Tuesday, November 21, 2006

Science & Religion

Keith Burgess-Jackson, J.D., Ph.D. outlines some considerations when discussing science and religion:

1. Science is about the natural world. By definition, it has nothing to say about the supernatural world, including whether there is a supernatural world.

2. Theism is compatible with science. If it's not, then teaching science in public schools is an establishment of atheism, which violates the Establishment Clause of the First Amendment.

3. Theists have an explanation for the evil in the world, so the existence of evil—even horrendous, seemingly pointless evil—doesn't disprove the existence of God. Some of the scientists mentioned in the story need to get up to speed on philosophy of religion. They are embarrassing themselves.

4. Religion has been a force for both good and evil. To condemn it for the evil it does without commending it for the good it does is intellectually dishonest.

5. Religion is not the only divisive force in the world. The horrors of the 20th century were motivated by political (usually leftist) ideals, not by religion. So if religion is to be abolished for being divisive, then so should political ideals such as leftism be abolished.

6. Corollary: If inculcating religious belief is "child abuse," then so is inculcating leftism.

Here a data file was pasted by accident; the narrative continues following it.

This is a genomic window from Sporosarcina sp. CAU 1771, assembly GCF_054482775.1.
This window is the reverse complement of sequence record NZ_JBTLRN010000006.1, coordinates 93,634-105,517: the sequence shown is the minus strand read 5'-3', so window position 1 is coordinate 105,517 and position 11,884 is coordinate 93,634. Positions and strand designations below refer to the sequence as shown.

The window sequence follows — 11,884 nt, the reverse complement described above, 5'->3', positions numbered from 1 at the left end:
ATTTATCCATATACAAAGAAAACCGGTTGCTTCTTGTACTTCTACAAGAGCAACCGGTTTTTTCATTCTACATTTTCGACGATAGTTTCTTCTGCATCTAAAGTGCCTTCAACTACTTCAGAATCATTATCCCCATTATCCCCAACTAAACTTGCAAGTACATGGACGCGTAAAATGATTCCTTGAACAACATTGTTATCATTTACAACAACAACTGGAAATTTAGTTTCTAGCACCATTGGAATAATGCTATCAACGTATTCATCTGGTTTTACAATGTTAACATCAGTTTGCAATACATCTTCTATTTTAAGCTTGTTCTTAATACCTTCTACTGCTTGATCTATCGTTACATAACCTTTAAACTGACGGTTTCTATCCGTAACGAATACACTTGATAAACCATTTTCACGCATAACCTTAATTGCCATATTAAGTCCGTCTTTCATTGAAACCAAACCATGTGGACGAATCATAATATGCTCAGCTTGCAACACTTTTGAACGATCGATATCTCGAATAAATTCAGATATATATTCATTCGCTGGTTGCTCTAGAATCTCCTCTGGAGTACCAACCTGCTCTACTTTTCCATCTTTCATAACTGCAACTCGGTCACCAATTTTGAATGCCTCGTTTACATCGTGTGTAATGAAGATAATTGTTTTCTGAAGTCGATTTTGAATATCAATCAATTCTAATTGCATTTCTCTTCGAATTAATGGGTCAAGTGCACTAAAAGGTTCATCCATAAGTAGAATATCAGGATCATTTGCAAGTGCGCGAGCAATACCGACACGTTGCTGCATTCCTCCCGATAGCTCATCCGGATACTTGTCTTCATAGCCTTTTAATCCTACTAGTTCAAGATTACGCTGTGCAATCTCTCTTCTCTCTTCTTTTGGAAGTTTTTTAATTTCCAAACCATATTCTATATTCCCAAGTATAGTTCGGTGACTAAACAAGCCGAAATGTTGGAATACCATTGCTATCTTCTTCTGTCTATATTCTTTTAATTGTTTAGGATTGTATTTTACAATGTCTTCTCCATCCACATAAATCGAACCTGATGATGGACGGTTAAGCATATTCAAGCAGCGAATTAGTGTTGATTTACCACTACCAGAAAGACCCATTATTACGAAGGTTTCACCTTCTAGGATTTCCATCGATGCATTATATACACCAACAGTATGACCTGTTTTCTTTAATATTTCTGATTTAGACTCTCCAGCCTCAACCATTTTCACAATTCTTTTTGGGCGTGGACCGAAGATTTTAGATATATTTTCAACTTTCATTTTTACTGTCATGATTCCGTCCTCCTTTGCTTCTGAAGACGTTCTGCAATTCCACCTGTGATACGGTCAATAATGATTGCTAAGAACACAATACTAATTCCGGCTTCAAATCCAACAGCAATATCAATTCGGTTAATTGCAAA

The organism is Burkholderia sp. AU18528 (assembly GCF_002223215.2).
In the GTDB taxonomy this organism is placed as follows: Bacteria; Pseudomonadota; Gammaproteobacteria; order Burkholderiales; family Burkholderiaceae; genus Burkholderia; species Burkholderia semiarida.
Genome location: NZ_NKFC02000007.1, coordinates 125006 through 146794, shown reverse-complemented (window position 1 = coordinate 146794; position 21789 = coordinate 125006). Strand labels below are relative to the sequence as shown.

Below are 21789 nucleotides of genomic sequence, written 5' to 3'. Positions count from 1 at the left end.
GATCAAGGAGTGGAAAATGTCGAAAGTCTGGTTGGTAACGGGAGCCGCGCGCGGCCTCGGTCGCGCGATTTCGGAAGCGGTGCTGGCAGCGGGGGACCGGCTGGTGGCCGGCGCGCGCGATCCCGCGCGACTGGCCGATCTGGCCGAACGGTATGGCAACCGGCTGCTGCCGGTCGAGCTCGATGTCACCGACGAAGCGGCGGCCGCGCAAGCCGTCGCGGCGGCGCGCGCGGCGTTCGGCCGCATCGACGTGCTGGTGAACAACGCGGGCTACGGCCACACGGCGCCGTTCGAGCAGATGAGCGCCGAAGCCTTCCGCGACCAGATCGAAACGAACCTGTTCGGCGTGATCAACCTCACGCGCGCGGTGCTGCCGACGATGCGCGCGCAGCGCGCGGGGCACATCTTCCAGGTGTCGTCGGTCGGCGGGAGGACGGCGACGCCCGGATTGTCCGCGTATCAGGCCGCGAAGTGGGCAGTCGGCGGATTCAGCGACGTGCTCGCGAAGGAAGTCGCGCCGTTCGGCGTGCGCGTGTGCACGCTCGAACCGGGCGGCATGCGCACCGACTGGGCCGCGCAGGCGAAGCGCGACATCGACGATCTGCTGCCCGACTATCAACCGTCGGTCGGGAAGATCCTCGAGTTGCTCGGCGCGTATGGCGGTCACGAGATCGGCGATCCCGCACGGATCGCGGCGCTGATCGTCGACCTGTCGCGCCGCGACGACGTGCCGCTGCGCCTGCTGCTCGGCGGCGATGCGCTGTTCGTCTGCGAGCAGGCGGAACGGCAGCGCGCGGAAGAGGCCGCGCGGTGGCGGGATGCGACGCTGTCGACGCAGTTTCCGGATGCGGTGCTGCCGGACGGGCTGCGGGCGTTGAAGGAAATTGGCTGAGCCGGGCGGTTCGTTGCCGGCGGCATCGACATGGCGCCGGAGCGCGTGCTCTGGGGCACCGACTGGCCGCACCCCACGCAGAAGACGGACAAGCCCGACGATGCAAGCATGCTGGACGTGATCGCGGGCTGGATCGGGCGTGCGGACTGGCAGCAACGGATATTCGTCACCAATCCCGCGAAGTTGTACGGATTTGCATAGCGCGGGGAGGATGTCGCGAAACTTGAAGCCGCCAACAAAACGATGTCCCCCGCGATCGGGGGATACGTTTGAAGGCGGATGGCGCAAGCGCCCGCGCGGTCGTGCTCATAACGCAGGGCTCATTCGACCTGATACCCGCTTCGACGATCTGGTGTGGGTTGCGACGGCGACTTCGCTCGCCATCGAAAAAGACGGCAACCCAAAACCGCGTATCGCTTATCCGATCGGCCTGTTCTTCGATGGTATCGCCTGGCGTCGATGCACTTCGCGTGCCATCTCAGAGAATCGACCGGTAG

7. That religion, as an institution, can be explained in naturalistic terms (e.g., in terms of its psychological or social usefulness) has no bearing on (a) its truth or (b) its value. Morality, law, mathematics—even science itself—can be explained in naturalistic terms. Are they to be rejected as false or valueless? Indeed, everything that exists—every belief, practice, convention, tradition, institution, and emotion—can be explained in naturalistic terms. Nothing of an evaluative nature follows from this.

8. Scientists who make claims about the value or disvalue of religion—about whether it has been a net benefit or a net detriment to humanity, or to sentient life generally—are acting in a nonscientific capacity. Science—even social science—is value-free. It has nothing to say about what's good, bad, right, wrong, just, unjust, fair, unfair, beautiful, or ugly. Scientists who pretend that their scientific expertise gives them evaluative authority are guilty of scientism, which is an ideology.

9. Richard Dawkins is not merely indifferent to religion, as one might expect of a scientist; he is hostile to it. This cries out for explanation. Some scientist should try to discover the roots of his hostility. Is he afraid of dying? Was he abused by a preacher? Is he symbolically killing his father? Is he trying to get attention? Fame? Fortune?

10. Some scientist should conduct a study of theists and atheists to see which of them comes closest to living a morally upright life. The standard of uprightness would have to be neutral, obviously. One candidate is the utilitarian standard of Jeremy Bentham, which neither presupposes nor precludes the existence of God. Who produces the most overall utility: theists or atheists? This is an empirical question, well within the competence of (social) scientists to investigate. Do you suppose they're afraid of what they'll discover?

Dr. Burgess-Jackson is one of my regular atheist reads.

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